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March 2019

Asymmetric biomechanical characteristics of the paravertebral muscle in adolescent idiopathic scoliosis

Authors: Yuzeng Liua, Aixing Pana, Yong Hai, Wenjing Li, Li Yin, Ruijun Guo

Institution(s): Department of Orthopedic Surgery, Beijing Chao-Yang Hospital, Capital Medical University; Ultrasonic Department, Beijing Chao-Yang Hospital, Capital Medical University, Chaoyang District, Beijing, China

Journal: Clinical Biomechanics - March 2019, In Press, Accepted Manuscript (DOI: 10.1016/j.clinbiomech.2019.03.013)

Highlights:

  • The biomechanical properties of the paravertebral muscles are assessed.
  • Paravertebral muscle tone and stiffness are greater on concave side.
  • The asymmetric characteristics are related to the severity of scoliosis.

Background: We sought to assess the biomechanical properties of the paravertebral muscles in adolescent idiopathic scoliosis patients with Lenke Type 1, 2, or 3 (Lenke 1-3) curves.

Methods: The MyotonPRO® and shear wave elastography (SWE) imaging system were used to assess the biomechanical features of the thoracic paravertebral muscles on concave and convex side in adolescent idiopathic scoliosis patients with Lenke 1-3 curves. The Cobb angle of the main curve was measured using the anteroposterior whole spine radiograph in the standing position.

Findings: A total of 40 adolescent idiopathic scoliosis patients with a mean Cobb angle of 66.49° (SD 32.8°) were included in this study. Muscle tone, stiffness and Deborah number on the concave side was significantly greater than that on the convex side. Relaxation time was significantly longer on the convex side than on the concave side. No statistically significant difference in muscle elasticity was observed between the concave side and the convex side (P > 0.05). Pearson correlation analysis demonstrated that stiffness on the concave side was moderately positively correlated with the Cobb angle (P < 0.05, r = 0.582); the Deborah number on both sides and the relaxation time on the concave side showed a moderate negative correlation with the Cobb angle (P < 0.05, r = −0.632; r = −0.432; r = −0.611).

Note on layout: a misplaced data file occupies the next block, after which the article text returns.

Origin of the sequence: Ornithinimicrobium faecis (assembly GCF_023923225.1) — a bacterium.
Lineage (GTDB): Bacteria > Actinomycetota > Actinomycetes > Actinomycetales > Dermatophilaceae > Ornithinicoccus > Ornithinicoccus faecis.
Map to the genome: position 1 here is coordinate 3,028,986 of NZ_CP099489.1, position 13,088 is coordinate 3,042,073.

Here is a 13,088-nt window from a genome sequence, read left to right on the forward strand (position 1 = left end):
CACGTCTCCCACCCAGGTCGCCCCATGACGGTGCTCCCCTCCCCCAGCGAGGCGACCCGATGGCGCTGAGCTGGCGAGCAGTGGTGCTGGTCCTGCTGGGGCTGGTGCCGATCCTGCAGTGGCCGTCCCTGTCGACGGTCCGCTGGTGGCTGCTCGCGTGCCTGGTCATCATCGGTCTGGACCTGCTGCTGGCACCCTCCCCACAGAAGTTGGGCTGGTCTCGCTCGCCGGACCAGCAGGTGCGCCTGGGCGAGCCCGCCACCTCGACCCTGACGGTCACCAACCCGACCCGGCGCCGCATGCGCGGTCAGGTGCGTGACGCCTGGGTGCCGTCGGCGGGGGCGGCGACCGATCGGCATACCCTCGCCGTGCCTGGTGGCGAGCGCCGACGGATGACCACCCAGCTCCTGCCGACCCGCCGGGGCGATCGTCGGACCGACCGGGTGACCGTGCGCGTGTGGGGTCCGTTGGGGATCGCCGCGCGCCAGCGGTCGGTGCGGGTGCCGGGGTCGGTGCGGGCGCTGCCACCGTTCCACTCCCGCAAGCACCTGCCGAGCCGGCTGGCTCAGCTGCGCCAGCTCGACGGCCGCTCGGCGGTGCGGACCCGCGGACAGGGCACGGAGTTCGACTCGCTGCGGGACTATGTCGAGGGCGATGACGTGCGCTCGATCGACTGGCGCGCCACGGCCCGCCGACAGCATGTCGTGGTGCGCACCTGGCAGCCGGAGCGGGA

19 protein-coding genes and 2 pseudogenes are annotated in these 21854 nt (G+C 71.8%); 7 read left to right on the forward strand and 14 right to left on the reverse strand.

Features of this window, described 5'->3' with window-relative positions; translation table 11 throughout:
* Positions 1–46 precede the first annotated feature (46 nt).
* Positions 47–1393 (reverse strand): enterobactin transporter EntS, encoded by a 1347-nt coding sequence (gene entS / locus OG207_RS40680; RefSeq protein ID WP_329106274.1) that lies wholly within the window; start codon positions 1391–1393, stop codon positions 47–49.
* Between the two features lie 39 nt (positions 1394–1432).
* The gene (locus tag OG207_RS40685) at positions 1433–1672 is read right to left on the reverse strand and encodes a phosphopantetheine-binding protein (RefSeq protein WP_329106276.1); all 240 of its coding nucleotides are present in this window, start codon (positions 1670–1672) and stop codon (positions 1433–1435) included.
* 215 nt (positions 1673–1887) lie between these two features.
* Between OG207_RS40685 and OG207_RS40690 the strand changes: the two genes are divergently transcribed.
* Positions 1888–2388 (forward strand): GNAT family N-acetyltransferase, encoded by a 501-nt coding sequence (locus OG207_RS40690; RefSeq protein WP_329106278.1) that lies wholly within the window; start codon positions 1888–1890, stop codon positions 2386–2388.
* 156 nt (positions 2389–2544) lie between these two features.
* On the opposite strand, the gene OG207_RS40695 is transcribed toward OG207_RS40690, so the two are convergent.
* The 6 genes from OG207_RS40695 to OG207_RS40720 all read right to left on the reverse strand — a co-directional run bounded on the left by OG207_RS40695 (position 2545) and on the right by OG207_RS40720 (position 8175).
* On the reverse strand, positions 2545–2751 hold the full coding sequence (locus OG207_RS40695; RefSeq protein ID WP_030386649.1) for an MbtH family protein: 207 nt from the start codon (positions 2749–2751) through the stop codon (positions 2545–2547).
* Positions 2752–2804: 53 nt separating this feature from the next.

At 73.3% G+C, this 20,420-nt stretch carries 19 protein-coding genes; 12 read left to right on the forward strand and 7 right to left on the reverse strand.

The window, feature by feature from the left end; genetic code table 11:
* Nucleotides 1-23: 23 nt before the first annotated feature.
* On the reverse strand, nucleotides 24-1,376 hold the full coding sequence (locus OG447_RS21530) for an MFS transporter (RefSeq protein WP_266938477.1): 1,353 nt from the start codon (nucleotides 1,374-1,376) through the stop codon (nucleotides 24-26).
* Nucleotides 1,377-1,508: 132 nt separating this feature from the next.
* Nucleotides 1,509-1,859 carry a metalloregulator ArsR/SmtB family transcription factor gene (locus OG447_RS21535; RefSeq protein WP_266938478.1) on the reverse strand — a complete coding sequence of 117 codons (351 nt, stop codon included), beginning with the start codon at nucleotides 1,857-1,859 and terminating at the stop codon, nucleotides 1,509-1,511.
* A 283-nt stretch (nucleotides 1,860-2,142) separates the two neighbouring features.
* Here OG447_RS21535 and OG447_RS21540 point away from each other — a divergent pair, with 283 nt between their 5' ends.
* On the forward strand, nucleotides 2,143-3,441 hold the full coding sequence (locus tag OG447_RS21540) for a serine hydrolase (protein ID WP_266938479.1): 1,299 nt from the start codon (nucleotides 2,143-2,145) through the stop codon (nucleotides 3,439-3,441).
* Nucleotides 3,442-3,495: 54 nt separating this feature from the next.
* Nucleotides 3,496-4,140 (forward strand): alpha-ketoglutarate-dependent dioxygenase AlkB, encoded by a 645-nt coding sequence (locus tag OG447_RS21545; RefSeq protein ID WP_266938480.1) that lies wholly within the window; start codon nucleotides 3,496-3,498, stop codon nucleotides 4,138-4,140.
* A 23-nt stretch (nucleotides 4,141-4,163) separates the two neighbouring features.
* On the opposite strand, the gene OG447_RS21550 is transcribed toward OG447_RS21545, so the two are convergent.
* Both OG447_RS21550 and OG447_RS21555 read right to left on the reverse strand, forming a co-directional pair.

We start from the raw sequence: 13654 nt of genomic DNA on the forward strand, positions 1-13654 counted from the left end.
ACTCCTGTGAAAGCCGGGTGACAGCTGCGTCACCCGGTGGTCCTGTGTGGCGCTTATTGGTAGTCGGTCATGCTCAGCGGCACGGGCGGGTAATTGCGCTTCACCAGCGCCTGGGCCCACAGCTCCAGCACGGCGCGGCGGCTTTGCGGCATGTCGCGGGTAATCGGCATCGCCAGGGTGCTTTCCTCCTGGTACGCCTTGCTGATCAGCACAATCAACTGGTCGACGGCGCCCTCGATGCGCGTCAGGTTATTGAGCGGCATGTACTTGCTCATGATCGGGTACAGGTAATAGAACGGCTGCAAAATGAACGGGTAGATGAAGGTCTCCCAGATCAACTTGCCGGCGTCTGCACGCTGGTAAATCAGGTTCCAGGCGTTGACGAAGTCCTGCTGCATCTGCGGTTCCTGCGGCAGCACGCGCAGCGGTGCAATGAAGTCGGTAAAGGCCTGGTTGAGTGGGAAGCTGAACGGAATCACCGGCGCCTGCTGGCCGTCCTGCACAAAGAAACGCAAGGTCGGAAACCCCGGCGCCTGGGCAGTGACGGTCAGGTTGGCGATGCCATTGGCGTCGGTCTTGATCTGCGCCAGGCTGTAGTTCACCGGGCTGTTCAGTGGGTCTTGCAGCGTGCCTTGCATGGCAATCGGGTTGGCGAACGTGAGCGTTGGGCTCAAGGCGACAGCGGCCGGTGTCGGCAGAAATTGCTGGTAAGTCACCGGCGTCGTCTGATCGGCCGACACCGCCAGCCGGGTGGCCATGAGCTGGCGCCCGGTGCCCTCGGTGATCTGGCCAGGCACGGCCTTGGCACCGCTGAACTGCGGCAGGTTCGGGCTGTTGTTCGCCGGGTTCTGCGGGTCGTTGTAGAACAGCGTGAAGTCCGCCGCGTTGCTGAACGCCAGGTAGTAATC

Interpretation: Concave paravertebral muscle tone and stiffness were greater than those on convex side in adolescent idiopathic scoliosis patients. The asymmetric biomechanical characteristics of paravertebral muscles are closely related to the severity of scoliosis.

Clinical relevance: It remains unknown if the biomechanical characteristics are related or not to paraspinal muscle strength in scoliosis patients. This hypothesis needs to be evaluated in future studies because paravertebral muscle strength plays an important role not only in the progression of scoliosis but also in the physical therapy treatment protocol in AIS. Therefore, MyotonPRO® technique could be used to observe the changes in biomechanical properties of paraspinal muscle during the curve progression and evaluate the efficacy of different therapeutic interventions that aim to reduce muscle stiffness in AIS.

MyotonPRO and SWE: To our knowledge, this is the first combined application of MyotonPRO® and SWE technique to assess the biomechanical properties of scoliotic paravertebral muscles. The current study indicates that these techniques have particularly good feasibility and consistency. In the future, the prospects for the wide use of the MyotonPRO® and SWEI techniques appear to be bright. For example, it may be helpful in the diagnosis of scoliosis with asymmetric back pain.

Keywords: Adolescent idiopathic scoliosis, Paravertebral muscle, Biomechanics.

In conclusion, the biomechanical properties of the convex and concave paravertebral muscles in AIS were found to be different, except for the property of elasticity. Currently, the biomechanical properties are correlated with the severity of scoliosis. Even though identifying the root cause of the biomechanical asymmetry between the two sides continues to be a challenge, this study will help us to assess and recognize AIS more comprehensively and deeply.

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